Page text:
The Weekly Newsletter of MIT Linguistics

Issue of Monday, October 11th, 2010

Phonology Circle resumes next week  

There is no Phonology Circle this week, due to the Columbus Day holiday. We’ll resume next week, with a talk by Ari Goldberg, from Tufts University.

Upcoming talks:
Oct 18: Ari Goldberg (Tufts)
Oct 25: Youngah Do (MIT)
Nov 1: Sverre Stauland (Harvard)
Nov 8: Natalie Boll-Avetisyan (Potsdam)
Nov 15: Michael Kenstowicz (MIT)
Nov 29: RUMMIT Practice talks
Dec 6: Suyeon Yun (MIT)

You can view the current, up-to-date version of the schedule here (click ‘agenda’ to see the schedule as a list), or subscribe via iCal here.


Ling-Lunch 10/14: Jessica Coon and Omer Preminger  

Speaker: Jessica Coon (Harvard) & Omer Preminger (MIT)
Title: Transitivity in Chol: A New Argument for the Split VP Hypothesis
Time: Thursday 10/14, 12:30—1:45pm
Location: 32-D461

In this paper we provide a new argument for the Split VP Hypothesis (Bowers 1993, Kratzer 1996, i.a.), the idea that external arguments are base-generated outside the syntactic projection of the stem, in vP. The new evidence comes from the different behavior of stems with and without complements in the Mayan language Chol. While our argument shares certain similarities with Kratzer 1996, the data we examine show a clearer correlation between the following properties: (i) projecting an external argument; (ii) assigning Case to the object; (iii) determining the categorical status of the stem as verb.

BCS Special Language Seminar 10/12 - Vera Demberg  

TUESDAY, OCT. 12, 10:00 AM, 46-4062
Vera Demberg, University of Edinburgh
A Broad-Coverage Model of Prediction in Human Sentence Processing
Host: Ted Gibson

Recent psycholinguistic experiments have provided evidence for prediction in human language comprehension. However, none of the current sentence processing theories provide explicit mechanisms for the modeling the prediction process. Furthermore, two previous theories of sentence processing, Dependency Locality Theory (DLT) and Surprisal, have been argued to capture different aspects of processing difficulty. In this talk, I propose a new theory of sentence processing which incorporates a mechanism for modeling the prediction and verification processes in human language understanding, and which integrates aspects from Surprisal and DLT integration cost into a unified framework.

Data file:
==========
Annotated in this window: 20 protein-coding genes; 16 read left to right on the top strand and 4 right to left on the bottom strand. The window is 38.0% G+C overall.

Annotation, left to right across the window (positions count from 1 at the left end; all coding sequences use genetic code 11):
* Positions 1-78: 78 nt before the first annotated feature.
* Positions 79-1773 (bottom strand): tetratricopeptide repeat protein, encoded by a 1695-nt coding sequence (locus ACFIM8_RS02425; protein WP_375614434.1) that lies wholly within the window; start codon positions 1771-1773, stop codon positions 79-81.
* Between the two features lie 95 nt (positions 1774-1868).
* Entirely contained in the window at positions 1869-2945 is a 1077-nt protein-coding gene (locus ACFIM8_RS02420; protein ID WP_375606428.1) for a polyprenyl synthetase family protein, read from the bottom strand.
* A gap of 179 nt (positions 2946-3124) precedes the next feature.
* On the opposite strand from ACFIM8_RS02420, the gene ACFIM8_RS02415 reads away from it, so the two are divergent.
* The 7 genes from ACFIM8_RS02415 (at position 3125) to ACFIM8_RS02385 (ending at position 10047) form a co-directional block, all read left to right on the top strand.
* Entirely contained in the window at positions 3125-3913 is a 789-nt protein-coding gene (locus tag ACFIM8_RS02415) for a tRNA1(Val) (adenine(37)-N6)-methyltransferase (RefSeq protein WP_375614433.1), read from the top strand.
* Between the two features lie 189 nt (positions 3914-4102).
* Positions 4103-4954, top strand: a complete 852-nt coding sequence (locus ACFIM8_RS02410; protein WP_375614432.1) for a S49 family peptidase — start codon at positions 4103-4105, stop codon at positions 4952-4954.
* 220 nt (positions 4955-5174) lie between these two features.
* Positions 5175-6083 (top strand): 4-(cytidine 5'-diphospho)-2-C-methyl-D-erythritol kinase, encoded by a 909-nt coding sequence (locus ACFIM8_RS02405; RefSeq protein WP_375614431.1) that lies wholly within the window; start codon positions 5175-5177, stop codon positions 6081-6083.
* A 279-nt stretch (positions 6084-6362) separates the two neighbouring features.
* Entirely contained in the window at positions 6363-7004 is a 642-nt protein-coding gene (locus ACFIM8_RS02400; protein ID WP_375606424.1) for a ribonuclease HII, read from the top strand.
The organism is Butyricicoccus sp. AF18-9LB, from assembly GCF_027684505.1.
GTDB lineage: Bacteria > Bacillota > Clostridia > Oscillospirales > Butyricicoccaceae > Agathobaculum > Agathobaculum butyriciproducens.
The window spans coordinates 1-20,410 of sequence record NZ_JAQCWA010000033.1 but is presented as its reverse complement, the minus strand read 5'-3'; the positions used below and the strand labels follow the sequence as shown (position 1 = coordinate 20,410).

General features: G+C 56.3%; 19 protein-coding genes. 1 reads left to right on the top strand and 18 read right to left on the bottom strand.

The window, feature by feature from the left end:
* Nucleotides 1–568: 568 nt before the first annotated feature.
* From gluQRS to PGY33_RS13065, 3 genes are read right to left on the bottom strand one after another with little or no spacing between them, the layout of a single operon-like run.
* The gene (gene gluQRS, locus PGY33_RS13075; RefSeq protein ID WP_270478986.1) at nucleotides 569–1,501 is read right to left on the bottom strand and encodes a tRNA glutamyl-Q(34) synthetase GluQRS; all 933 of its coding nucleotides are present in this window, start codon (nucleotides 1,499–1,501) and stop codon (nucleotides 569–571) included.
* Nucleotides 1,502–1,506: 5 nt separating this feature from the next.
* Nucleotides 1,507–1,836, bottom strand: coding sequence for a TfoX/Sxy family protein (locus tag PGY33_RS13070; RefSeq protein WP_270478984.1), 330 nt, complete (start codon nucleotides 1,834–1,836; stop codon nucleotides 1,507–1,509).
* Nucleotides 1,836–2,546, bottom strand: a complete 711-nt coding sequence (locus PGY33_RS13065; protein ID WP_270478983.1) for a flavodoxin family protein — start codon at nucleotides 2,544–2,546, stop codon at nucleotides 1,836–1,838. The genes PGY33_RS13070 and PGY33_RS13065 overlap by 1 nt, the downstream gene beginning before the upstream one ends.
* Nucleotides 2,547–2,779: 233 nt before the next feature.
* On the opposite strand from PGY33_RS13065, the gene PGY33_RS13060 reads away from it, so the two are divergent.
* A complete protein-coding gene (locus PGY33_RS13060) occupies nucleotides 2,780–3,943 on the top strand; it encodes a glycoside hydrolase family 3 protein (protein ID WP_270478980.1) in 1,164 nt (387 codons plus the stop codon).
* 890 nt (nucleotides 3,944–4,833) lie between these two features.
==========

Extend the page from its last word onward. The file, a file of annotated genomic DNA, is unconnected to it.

The theory is implemented based on a Psycholinguistically motivated Tree Adjoining Grammar (PLTAG), a variant of TAG that allows for strictly incremental parsing. I will briefly talk about the design of PLTAG and the algorithm for the incremental parser.

I evaluate the validity of the sentence processing theory in its PLTAG implementation on a range of specific psycholinguistic phenomena and show that it captures aspects of processing difficulty which previous sentence processing theories could not capture simultaneously. A theory of language processing in humans should however not only work in an experimentally designed environment, but should also have explanatory power for naturally occurring language. I therefore also evaluate the sentence processing theory on the eye-tracking records of newspaper texts, and show that it can explain a significant amount of the variance in the eye-movement data, and that it does so better than either Surprisal or DLT integration cost.


Syntax Square 10/12: Tue Trinh  

Speaker: Tue Trinh
Title: Luis Vicente: “The syntax of heads and phrases - A study of verb (phrase) fronting.”
Time: Tuesday, 10/12, 1-2PM
Place: 32-D461


Linguistics Colloquium 10/15 - Vera Gribanova (PLEASE NOTE LOCATION)  

Date: Friday, October 15, 2010
Time: 3:30-5:00PM
Place: 32-155 (PLEASE NOTE NEW ROOM)
Speaker: Vera Gribanova (Stanford University)
Title: On diagnosing ellipsis and argument drop: the view from Russian